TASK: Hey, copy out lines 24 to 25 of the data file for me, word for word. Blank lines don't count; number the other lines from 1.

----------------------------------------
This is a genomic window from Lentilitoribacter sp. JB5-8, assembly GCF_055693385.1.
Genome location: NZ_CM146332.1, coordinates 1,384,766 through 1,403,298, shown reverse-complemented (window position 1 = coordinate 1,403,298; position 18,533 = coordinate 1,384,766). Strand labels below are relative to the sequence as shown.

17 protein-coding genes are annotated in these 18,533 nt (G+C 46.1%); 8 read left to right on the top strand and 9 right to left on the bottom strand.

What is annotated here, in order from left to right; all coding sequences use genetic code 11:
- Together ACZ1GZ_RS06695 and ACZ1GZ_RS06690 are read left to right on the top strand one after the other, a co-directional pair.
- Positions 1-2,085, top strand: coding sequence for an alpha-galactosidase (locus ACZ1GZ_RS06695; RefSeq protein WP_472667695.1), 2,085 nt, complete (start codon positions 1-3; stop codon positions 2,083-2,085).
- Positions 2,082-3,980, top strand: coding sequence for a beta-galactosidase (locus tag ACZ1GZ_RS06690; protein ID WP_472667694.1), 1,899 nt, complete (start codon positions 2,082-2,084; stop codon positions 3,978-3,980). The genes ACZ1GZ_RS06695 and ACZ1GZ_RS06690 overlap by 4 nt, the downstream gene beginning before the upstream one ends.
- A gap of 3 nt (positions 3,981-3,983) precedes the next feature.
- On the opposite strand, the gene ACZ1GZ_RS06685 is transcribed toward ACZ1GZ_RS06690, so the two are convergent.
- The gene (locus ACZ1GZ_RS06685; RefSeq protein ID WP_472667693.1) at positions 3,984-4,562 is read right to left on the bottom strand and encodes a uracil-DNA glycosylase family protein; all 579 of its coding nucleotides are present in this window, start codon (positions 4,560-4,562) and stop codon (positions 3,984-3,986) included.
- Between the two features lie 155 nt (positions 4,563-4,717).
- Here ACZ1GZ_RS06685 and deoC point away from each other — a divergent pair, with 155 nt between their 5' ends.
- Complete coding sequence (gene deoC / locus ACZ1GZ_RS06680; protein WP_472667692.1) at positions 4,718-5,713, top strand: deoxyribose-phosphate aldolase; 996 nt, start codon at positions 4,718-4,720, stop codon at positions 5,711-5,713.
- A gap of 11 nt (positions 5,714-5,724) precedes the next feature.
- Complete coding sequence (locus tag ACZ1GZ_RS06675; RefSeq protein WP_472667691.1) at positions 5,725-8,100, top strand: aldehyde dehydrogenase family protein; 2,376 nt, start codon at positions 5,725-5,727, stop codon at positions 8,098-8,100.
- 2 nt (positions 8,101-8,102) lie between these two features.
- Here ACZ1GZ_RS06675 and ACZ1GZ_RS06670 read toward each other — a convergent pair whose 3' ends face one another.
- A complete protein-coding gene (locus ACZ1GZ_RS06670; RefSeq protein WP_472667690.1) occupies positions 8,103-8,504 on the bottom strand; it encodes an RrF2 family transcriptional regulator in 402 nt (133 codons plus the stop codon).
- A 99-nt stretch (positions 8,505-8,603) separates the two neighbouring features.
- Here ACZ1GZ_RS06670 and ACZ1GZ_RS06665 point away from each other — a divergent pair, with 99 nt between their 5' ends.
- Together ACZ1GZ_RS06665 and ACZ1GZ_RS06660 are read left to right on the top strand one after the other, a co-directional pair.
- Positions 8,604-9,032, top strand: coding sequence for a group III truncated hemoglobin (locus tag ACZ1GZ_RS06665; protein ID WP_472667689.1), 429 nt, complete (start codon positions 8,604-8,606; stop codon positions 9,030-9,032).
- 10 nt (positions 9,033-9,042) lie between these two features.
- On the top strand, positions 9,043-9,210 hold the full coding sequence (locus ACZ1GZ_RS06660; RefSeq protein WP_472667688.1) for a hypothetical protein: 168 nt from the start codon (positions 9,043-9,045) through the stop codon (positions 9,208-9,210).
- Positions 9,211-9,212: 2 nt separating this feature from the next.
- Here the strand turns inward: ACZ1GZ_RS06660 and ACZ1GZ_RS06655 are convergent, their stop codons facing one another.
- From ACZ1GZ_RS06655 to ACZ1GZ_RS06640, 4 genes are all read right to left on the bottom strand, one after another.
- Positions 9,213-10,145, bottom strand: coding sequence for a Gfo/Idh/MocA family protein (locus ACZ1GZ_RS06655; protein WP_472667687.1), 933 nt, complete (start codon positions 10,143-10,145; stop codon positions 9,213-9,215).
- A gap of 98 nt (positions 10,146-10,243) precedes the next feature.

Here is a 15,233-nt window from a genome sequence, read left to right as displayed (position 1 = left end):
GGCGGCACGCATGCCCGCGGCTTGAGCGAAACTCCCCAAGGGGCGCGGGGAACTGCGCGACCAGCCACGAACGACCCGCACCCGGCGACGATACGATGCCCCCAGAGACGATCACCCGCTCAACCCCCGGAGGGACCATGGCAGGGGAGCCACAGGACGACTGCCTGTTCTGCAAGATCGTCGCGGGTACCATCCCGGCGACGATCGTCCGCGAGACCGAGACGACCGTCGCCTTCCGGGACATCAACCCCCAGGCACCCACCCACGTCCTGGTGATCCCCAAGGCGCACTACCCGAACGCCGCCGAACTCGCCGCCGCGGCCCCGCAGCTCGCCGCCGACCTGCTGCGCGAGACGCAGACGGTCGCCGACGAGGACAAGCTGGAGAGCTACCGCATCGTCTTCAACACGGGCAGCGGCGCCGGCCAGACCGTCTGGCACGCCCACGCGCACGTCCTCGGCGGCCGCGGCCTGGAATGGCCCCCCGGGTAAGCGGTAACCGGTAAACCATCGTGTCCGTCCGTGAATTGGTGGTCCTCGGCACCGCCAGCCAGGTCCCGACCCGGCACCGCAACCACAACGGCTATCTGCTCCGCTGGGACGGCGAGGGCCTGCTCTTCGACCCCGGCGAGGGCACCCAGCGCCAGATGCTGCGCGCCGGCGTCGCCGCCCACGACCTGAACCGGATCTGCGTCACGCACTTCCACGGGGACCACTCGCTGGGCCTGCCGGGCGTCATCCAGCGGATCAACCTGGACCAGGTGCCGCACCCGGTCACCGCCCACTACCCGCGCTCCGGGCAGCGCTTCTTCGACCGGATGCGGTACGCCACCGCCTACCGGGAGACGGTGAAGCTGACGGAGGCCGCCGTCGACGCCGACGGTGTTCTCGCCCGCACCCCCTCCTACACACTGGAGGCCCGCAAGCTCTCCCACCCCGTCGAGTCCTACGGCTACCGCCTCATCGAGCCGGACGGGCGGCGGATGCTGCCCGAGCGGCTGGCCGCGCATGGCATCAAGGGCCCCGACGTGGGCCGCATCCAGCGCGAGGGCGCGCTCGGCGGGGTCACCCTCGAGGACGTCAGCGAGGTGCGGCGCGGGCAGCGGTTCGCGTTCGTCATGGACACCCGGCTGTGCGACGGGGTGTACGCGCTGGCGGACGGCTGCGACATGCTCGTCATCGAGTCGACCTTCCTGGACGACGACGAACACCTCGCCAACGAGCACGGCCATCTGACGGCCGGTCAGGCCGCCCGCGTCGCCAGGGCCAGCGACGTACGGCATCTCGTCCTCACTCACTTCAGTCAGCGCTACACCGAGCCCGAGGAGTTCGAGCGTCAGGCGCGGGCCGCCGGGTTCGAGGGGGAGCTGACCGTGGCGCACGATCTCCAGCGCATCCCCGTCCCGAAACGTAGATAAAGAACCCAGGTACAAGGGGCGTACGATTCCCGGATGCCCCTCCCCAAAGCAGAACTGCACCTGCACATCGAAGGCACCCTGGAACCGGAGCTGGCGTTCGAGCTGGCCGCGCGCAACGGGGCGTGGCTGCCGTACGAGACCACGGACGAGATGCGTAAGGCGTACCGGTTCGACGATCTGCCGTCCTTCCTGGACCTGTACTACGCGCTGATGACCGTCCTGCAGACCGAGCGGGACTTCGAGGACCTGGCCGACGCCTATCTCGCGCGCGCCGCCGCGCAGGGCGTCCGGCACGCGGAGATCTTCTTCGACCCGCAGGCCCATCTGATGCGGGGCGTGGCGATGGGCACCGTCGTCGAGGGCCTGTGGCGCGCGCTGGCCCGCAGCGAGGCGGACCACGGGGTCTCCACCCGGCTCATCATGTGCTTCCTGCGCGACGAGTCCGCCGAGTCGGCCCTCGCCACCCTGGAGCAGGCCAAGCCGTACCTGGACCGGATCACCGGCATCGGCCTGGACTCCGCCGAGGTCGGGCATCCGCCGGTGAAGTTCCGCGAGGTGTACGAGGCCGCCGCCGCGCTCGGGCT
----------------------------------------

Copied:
- On the top strand, positions 9,043-9,210 hold the full coding sequence (locus ACZ1GZ_RS06660; RefSeq protein WP_472667688.1) for a hypothetical protein: 168 nt from the start codon (positions 9,043-9,045) through the stop codon (positions 9,208-9,210).
- Positions 9,211-9,212: 2 nt separating this feature from the next.